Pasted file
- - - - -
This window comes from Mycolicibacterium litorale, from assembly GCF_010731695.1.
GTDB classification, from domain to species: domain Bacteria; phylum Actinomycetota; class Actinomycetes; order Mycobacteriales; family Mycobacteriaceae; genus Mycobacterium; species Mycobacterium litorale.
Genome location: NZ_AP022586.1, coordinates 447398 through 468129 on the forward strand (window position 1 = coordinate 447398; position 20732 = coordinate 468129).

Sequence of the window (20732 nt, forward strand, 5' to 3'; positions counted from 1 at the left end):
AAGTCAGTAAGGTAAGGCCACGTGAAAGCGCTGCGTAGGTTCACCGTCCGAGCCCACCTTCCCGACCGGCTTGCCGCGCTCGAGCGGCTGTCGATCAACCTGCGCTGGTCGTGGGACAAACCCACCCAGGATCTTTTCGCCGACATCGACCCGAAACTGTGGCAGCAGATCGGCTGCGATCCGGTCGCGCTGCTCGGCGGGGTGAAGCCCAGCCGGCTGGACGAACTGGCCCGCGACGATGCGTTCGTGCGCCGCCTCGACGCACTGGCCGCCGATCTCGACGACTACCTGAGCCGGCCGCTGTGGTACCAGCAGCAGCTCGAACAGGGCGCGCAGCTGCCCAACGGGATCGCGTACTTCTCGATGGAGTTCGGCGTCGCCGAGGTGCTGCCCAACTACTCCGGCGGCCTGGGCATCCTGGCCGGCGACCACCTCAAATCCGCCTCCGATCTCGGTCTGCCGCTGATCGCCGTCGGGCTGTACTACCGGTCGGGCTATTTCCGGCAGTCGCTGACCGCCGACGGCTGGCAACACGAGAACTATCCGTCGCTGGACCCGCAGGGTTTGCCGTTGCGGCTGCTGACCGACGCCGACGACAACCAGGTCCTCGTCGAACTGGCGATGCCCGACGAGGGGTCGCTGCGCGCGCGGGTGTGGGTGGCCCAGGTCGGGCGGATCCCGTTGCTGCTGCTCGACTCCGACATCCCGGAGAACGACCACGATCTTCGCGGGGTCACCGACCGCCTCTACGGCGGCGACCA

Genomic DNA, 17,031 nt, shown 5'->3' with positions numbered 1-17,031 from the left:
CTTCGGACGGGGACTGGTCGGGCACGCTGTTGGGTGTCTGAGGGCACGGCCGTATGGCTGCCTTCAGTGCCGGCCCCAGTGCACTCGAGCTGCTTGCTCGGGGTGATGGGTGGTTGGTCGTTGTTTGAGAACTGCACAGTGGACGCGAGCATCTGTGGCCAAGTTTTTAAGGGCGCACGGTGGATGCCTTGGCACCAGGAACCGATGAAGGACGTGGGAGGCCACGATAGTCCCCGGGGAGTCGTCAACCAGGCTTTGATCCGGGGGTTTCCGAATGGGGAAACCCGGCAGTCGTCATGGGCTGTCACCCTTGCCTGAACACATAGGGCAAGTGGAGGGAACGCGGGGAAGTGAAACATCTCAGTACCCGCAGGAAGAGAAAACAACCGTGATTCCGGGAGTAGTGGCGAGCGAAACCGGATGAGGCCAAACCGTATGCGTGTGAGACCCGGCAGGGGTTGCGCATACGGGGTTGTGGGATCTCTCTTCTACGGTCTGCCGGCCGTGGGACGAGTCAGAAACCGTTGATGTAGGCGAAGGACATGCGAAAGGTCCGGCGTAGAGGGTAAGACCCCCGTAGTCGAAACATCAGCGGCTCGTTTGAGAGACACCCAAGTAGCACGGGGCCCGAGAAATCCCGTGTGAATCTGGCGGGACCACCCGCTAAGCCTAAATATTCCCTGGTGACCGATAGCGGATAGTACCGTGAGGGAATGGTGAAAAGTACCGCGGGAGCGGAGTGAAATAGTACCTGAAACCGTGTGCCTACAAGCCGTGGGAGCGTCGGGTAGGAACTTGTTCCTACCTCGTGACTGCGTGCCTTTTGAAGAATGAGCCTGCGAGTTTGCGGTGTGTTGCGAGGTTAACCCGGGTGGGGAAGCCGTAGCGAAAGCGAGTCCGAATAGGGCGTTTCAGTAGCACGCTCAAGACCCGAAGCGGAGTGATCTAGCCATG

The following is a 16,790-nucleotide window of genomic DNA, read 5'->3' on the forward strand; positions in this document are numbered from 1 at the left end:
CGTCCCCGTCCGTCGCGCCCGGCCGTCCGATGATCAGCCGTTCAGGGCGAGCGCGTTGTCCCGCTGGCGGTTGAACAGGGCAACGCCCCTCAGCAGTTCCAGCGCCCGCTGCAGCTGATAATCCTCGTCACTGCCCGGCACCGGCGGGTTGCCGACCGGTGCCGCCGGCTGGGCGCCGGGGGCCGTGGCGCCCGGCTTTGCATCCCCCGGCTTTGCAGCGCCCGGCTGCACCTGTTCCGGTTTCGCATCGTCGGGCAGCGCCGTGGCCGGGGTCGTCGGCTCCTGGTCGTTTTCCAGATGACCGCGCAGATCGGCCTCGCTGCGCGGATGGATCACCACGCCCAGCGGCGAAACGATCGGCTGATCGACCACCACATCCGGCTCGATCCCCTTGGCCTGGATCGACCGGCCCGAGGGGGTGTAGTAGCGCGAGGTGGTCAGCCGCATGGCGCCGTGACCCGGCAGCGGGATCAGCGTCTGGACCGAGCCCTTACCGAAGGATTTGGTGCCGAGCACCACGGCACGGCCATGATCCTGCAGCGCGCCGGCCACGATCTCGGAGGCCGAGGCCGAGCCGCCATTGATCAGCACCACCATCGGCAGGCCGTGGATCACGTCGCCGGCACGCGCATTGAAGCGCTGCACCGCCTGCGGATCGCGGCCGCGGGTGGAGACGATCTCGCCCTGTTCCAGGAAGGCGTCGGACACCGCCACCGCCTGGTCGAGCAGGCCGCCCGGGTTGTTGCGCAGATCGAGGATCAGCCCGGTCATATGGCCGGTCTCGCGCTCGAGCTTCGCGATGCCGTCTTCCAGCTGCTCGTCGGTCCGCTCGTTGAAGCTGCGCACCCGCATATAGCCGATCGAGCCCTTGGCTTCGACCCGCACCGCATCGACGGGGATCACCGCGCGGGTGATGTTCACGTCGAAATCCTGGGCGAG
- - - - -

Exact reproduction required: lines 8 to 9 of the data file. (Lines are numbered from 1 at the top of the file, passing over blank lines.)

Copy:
The following is a 16,790-nucleotide window of genomic DNA, read 5'->3' on the forward strand; positions in this document are numbered from 1 at the left end:
CGTCCCCGTCCGTCGCGCCCGGCCGTCCGATGATCAGCCGTTCAGGGCGAGCGCGTTGTCCCGCTGGCGGTTGAACAGGGCAACGCCCCTCAGCAGTTCCAGCGCCCGCTGCAGCTGATAATCCTCGTCACTGCCCGGCACCGGCGGGTTGCCGACCGGTGCCGCCGGCTGGGCGCCGGGGGCCGTGGCGCCCGGCTTTGCATCCCCCGGCTTTGCAGCGCCCGGCTGCACCTGTTCCGGTTTCGCATCGTCGGGCAGCGCCGTGGCCGGGGTCGTCGGCTCCTGGTCGTTTTCCAGATGACCGCGCAGATCGGCCTCGCTGCGCGGATGGATCACCACGCCCAGCGGCGAAACGATCGGCTGATCGACCACCACATCCGGCTCGATCCCCTTGGCCTGGATCGACCGGCCCGAGGGGGTGTAGTAGCGCGAGGTGGTCAGCCGCATGGCGCCGTGACCCGGCAGCGGGATCAGCGTCTGGACCGAGCCCTTACCGAAGGATTTGGTGCCGAGCACCACGGCACGGCCATGATCCTGCAGCGCGCCGGCCACGATCTCGGAGGCCGAGGCCGAGCCGCCATTGATCAGCACCACCATCGGCAGGCCGTGGATCACGTCGCCGGCACGCGCATTGAAGCGCTGCACCGCCTGCGGATCGCGGCCGCGGGTGGAGACGATCTCGCCCTGTTCCAGGAAGGCGTCGGACACCGCCACCGCCTGGTCGAGCAGGCCGCCCGGGTTGTTGCGCAGATCGAGGATCAGCCCGGTCATATGGCCGGTCTCGCGCTCGAGCTTCGCGATGCCGTCTTCCAGCTGCTCGTCGGTCCGCTCGTTGAAGCTGCGCACCCGCATATAGCCGATCGAGCCCTTGGCTTCGACCCGCACCGCATCGACGGGGATCACCGCGCGGGTGATGTTCACGTCGAAATCCTGGGCGAG